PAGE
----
81-year-old Jeremy Grantham is growing increasingly confident that the post-COVID rally in US equities counts as a bubble, and he thinks it’s being fueled by the retail crowd.
“My confidence is rising quite rapidly that this is the fourth ‘Real McCoy’ bubble of my investment career”, Grantham told CNBC’s Wilfred Frost on Wednesday afternoon.
Asked if he “applauds” newly-christened day traders who have scored quick gains in the rebound from the March lows, Grantham said “I certainly applaud them if they cash out and put in their piggy bank”.
“But typically when this happens, you know as well as I do how it ends”, he went on to say, before characterizing recent price action as “crazy stuff”.
“I’m [not] talking about the last three or four months, but the last few weeks”, Grantham added, elaborating. “We’ve now reached a level where you buy bankrupt companies and issue stock in bankrupt companies”.
He was referring to the Hertz saga, which took another turn for the absurd on Wednesday, when the SEC essentially had to intervene to dissuade the company from issuing $500 million in new shares to capitalize off the speculative mania in insolvency stocks.
The proceeds from that sale (which was mercifully suspended) would have doubtlessly gone to pay off investors higher up in the capital structure.
Read more on the ‘insolvency stock’ mania: ‘One Helluva Ride!’ Dip-Buying Perfection And The ‘Bizarre’ Case Of The Robinhood Rally
“The great bubbles can go on for a long time and inflict a lot of pain”, Grantham told Frost.
You don’t have to reference Hertz (or similarly ridiculous rallies in the shares of companies which are teetering on the brink of insolvency) to assert that equities are a bubble. Risk assets are powering higher against the worst economic backdrop since the Great Depression, which means charts like the following are ubiquitous.
Grantham’s remarks to CNBC served as a recap of cautious comments from GMO’s quarterly letter, published earlier this month.
“My simple life at GMO of focusing most of my efforts on climate change related investing was rudely interrupted by the coronavirus”, Grantham wrote, two weeks back, calling the virus “a bottomless pit of complexity, contradictory data, and guesswork”.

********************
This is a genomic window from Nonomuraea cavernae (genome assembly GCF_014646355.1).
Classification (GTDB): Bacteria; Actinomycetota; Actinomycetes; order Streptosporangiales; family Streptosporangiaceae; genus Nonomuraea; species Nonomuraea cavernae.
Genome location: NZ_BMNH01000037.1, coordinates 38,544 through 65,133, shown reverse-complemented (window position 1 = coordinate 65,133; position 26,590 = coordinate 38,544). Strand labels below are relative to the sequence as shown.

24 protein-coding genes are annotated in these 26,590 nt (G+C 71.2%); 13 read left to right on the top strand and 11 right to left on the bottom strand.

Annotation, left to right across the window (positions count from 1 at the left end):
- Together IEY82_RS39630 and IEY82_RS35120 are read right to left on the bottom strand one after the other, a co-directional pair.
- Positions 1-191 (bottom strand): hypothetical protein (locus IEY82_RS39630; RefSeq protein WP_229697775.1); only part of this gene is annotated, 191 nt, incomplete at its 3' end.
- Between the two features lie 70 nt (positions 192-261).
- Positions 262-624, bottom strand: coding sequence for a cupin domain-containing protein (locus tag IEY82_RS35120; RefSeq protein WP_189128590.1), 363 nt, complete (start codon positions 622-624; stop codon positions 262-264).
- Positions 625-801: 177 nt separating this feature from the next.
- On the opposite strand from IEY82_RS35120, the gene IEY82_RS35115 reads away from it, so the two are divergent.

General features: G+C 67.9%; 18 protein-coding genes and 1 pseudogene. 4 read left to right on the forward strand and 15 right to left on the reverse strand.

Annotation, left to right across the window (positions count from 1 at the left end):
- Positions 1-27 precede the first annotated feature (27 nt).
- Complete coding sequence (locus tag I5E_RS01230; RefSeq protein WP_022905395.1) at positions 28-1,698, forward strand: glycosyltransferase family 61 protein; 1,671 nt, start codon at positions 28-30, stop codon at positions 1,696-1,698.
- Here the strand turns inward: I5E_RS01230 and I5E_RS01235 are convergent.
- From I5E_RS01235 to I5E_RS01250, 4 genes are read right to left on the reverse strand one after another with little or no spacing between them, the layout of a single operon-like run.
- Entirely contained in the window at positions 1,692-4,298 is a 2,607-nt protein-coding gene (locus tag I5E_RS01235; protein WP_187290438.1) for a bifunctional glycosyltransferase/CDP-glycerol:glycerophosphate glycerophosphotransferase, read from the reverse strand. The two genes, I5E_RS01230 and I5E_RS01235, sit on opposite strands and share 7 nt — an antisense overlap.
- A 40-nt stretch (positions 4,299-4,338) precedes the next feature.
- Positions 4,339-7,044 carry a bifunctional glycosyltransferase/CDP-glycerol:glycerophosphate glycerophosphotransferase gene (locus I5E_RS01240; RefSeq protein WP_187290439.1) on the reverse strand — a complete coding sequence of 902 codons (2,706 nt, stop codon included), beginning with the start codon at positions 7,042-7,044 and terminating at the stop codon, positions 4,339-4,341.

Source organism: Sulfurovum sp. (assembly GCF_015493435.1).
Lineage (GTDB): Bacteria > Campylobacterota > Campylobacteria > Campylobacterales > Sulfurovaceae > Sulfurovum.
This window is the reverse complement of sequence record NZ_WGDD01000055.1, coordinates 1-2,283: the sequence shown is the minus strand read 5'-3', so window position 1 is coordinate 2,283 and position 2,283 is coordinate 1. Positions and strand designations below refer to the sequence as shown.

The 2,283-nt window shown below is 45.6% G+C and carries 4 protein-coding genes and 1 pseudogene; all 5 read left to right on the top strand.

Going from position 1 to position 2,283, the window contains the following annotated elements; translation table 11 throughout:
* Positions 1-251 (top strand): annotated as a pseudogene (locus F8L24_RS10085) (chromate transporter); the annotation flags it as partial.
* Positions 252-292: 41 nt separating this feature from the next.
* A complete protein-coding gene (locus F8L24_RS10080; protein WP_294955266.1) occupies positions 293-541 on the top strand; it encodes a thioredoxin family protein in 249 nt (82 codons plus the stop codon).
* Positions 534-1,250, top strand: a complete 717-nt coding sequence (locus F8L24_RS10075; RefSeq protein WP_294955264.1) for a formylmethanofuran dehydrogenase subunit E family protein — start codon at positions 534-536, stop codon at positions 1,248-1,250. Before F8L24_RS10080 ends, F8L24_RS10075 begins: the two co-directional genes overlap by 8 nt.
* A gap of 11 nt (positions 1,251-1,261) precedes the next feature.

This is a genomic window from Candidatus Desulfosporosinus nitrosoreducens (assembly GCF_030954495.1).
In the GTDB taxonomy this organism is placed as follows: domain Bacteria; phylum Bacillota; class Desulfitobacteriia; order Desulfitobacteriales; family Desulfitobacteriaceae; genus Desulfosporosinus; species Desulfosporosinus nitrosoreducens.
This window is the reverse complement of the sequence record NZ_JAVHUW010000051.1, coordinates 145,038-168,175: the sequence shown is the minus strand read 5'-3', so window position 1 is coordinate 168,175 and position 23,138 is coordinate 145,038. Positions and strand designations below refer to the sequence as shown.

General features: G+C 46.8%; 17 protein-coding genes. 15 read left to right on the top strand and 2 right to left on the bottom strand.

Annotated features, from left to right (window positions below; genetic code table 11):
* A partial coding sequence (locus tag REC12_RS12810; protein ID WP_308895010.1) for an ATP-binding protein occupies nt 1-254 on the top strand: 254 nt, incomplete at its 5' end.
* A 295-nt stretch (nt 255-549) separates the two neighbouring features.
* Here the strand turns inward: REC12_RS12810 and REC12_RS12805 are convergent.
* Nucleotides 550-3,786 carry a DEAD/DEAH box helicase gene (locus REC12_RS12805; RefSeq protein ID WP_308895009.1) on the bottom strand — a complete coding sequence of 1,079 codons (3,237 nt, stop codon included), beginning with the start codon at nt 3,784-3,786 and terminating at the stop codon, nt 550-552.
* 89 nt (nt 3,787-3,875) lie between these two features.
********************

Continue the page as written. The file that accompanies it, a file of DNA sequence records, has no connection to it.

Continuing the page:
Those somewhat frustrated sentiments echo similarly befuddled musings from a veritable who’s who of the financial pantheon. Paul Tudor Jones is eating “humble pie“, Stan Druckenmiller only managed a 3% gain during a 40% rally, Warren Buffett threw in the towel after incurring a mind-boggling $50 billion paper loss during the first quarter, and Howard Marks doesn’t know what’s going on at all.
“I have been completely amazed”, Grantham said, marveling at the scope of what recently became the most spectacular bear market rally on record.
“The speed and now the extent and the lack of major interruptions along the way, it is a rally without precedent”. You get the idea. Grantham is incredulous.
Frankly, this discussion is getting a bit tedious. I understand the need for every legend to weigh in on the glaring disconnect between equities and the economy, but there are only so many ways to make the same point.
The bottom line is that although the future for corporate profits is plagued by unprecedented uncertainty, after more than a decade of conditioning, you can forgive the tendency for risk assets to respond to the promise (and delivery) of massive monetary stimulus. All that’s ever mattered since Lehman is liquidity — why should a virus change that?
But it’s not just central banks. It’s also government spending, which is being openly enabled by monetary policy.
This time around, extreme monetary largesse is paired with a coordinated fiscal push of historic proportions, complete with direct, cash handouts to households. The table is a summary of these efforts.
We are witnessing the biggest double-barreled adrenaline shot ever administered to markets and the global economy.
Given that, it’s not wholly surprising that assets are reacting the way they are.
Or maybe it is. Maybe we should all expect more of ourselves in terms of “voting with our feet” to impose a little discipline on a market where rationality is in short supply.
In any event, you can read more from Grantham below.
THE VIRUS, THE ECONOMY, AND THE MARKET
By Jeremy Grantham, on June 4
My simple life at GMO of focusing most of my efforts on climate change related investing was rudely interrupted by the coronavirus. The virus is a bottomless pit of complexity, contradictory data, and guesswork.
The interactions of the virus with the economy and new economic measures are the same: complex and without precedent.